07 April 2013

Sighs Too Deep for Words

At work I was invited to be a member of a committee formed earlier this academic year, the Inter-Religious Council on Dialogue and Spirituality.  Our job description is both simple and not-so-simple:
The mission of the Inter-Religious Council on Dialogue and Spirituality is to support and advance religious diversity in Valparaiso University under the auspices of the Provost’s Office. To this end, the Council regularly assesses resources, services, and needs relating to religions and religious communities at the University and makes recommendations to individuals, groups, committees and offices who can take appropriate action.
It's simple, because it kind of makes us look like a brokerage firm, lining up needs with ways and means to satisfy them.  It's not-so-simple, because supporting and advancing religious diversity at Valpo is a task that ranges from the obvious to the ambiguous to the contradictory. 

Here's a case in point.  At our meeting this past week, we were thinking through ways of highlighting the holidays and observance days of the various religions represented on campus.  Now Valpo has an established Morning Prayer period in the class day, and a Protestant Christian service is held in the main chapel at that time.  I suggested that one way of accomplishing some religious diversity goals might be to have a different tradition lead the Morning Prayer on one of their respective holidays, a Jewish service for, say, Yom Kippur or a Buddhist service for Vesak.

I was taken aback at the push-back the idea received from one of the committee members.  He wasn't terribly articulate on his reasons, but he was quite animated in his objection.  "We cannot allow this to happen!" he repeated several times, each time more vociferously than before.

There is some back-story here.  Valpo has maintained a close historical and cultural, though not administrative or financial, tie to the Lutheran Church-Missouri Synod (LC-MS) since its purchase by the lay Lutheran University Association in 1925.  Although independent of the LC-MS, the campus chapel has been understood to be an LC-MS chapel, with an LC-MS University Pastor until quite recently when a female pastor of the Evangelical Lutheran Church in America (ELCA) was appointed as a University Pastor as well.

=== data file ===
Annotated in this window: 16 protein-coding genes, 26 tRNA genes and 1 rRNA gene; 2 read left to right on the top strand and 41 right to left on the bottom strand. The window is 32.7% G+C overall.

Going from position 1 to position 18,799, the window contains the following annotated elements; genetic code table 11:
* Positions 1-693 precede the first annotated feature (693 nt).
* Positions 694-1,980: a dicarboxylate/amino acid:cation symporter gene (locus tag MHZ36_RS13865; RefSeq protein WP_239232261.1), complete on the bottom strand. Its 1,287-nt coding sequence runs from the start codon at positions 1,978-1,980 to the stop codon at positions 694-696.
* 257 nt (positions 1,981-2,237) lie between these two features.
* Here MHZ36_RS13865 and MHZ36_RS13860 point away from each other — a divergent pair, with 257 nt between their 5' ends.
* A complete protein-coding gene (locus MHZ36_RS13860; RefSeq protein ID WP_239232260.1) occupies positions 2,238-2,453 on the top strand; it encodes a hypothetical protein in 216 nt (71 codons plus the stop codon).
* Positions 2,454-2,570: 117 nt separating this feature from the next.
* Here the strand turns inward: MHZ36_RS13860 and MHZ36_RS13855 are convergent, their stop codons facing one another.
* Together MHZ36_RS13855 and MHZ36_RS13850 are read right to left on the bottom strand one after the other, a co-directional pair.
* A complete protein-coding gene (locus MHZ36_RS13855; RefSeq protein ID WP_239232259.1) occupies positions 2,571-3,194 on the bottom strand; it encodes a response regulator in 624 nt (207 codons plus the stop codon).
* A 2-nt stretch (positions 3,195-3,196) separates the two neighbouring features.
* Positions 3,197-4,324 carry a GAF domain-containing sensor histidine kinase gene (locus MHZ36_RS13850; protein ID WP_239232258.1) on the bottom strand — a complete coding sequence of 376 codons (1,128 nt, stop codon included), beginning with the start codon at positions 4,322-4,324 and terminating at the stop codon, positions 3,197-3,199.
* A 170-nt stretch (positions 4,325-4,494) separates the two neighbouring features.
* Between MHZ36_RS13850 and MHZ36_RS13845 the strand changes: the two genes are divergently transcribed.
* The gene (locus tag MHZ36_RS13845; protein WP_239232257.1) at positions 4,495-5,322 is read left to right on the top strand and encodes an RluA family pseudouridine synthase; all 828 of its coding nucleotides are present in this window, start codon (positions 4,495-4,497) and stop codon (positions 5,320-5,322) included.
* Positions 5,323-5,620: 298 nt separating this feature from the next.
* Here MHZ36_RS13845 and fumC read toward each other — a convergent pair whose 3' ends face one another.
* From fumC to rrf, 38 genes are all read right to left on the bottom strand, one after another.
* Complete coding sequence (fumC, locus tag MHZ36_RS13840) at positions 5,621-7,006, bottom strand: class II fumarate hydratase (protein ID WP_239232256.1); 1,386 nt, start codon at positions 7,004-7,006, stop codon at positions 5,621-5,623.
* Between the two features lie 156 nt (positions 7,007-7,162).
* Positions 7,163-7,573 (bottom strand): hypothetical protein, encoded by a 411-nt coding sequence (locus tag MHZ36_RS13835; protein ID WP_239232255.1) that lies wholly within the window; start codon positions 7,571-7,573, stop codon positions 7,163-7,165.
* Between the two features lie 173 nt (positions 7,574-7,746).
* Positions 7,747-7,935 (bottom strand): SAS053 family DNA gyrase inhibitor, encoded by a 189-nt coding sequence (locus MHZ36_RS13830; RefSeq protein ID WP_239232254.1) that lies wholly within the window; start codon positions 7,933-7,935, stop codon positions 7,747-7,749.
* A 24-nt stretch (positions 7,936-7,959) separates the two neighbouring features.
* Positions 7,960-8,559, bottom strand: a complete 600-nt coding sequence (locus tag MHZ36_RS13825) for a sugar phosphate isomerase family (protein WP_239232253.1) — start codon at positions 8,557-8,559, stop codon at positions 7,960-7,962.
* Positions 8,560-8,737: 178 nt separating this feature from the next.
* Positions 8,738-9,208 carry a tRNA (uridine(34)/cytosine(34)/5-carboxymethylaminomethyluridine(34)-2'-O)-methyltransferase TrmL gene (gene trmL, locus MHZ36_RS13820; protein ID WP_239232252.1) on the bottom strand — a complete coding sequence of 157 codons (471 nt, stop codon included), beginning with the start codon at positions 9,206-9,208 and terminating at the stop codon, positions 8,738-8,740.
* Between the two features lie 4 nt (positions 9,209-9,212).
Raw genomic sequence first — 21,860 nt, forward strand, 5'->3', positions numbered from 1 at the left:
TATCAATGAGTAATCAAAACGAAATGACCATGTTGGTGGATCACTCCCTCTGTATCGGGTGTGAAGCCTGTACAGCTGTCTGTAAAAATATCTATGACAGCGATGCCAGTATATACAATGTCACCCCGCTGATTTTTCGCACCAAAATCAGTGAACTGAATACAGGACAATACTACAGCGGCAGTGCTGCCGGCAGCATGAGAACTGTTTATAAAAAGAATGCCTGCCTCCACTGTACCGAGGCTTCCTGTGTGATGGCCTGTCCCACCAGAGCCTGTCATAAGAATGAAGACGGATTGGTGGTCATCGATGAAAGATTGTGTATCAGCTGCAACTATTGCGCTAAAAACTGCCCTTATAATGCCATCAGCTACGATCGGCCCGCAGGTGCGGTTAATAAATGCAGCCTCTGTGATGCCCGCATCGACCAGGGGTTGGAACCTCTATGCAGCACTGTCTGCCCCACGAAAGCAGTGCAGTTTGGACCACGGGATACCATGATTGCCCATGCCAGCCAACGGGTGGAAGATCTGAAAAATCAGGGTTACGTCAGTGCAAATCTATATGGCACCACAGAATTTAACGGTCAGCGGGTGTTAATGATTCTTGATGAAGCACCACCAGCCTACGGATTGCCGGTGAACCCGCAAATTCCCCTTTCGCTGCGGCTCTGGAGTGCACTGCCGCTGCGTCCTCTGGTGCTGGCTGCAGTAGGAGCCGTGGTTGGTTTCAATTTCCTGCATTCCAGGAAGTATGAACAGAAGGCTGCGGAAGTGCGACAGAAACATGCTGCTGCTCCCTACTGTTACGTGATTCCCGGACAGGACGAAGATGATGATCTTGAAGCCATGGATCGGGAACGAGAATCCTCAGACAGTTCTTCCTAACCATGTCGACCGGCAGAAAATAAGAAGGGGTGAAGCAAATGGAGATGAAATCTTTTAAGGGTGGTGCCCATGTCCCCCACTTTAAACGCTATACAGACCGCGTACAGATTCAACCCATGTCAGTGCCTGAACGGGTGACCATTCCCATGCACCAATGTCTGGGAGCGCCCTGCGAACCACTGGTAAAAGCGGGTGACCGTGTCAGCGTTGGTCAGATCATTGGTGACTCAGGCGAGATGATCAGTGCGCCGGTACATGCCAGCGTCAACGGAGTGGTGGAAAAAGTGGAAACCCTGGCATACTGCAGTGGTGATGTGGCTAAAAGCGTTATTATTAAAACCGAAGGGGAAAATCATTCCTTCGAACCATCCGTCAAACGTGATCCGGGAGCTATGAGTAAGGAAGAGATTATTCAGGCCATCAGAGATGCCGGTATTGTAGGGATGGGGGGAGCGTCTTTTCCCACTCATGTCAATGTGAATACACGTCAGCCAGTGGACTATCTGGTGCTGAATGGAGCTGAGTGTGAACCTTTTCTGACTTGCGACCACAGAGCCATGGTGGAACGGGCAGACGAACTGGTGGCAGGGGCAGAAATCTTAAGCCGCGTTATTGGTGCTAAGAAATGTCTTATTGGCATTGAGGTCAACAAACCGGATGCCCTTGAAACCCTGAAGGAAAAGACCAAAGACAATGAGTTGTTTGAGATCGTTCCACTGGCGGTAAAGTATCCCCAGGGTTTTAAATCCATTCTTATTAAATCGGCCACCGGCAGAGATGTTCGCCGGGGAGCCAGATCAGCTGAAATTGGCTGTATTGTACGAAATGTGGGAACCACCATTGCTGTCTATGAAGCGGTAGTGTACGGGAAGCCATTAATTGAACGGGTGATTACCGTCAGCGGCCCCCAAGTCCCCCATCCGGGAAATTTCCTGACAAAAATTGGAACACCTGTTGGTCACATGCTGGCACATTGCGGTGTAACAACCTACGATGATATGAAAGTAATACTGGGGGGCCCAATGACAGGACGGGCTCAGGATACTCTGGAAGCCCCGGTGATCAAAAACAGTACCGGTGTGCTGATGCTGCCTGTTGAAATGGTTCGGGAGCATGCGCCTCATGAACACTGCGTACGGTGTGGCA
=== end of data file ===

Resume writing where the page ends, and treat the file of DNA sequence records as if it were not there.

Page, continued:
Here's the problem: LC-MS folks are prohibited from praying with anyone else, even another non-LC-MS Christian.  Pastor Cox's appointment at Valpo was a cause for scandal in some LC-MS circles, and LC-MS pastors have been chastised for taking part in interfaith services in the wake of 9-11 and in the aftermath of the Newtown shootings.

I don't know what prayer is that it would be something one should be either prohibited from or skeptical about doing with others.  I get that the words one uses may not equate with the words another person uses, but I don't believe so much rides on the words that they should be something that divides rather than possibly unites us.  Even within the Christian tradition there is a recognition of the inadequacy of the expression of our prayer: "[W]e do not know how to pray as we ought, but that very Spirit intercedes with sighs too deep for words." Rom 8:26  I have to wonder whether the inverse obtains, that when we assert that we (alone) know how to pray as we ought, the Spirit stops acting on our behalf.

We're funny creatures, we humans.  We are part of something bigger than we will ever comprehend with our thought and language and science and scholarship.  We know this on some level, but in our attempts to talk about it or address it, we bumble along, with nothing sounding quite right.  Silence is best, of course, but sometimes we do have to speak.  Let that speech come from the depth of our realization, not from a book or symbol or catechism.  Let it be fit for the occasion, right and proper for the audience.  Let it start when it needs to start, and end when it needs to end.  Then, perhaps, all our singing and dancing and talking and praying will become the voice of the Dharma, the speechless sigh of the Living God, if you will, in all its wonder and beauty and challenge and awe.

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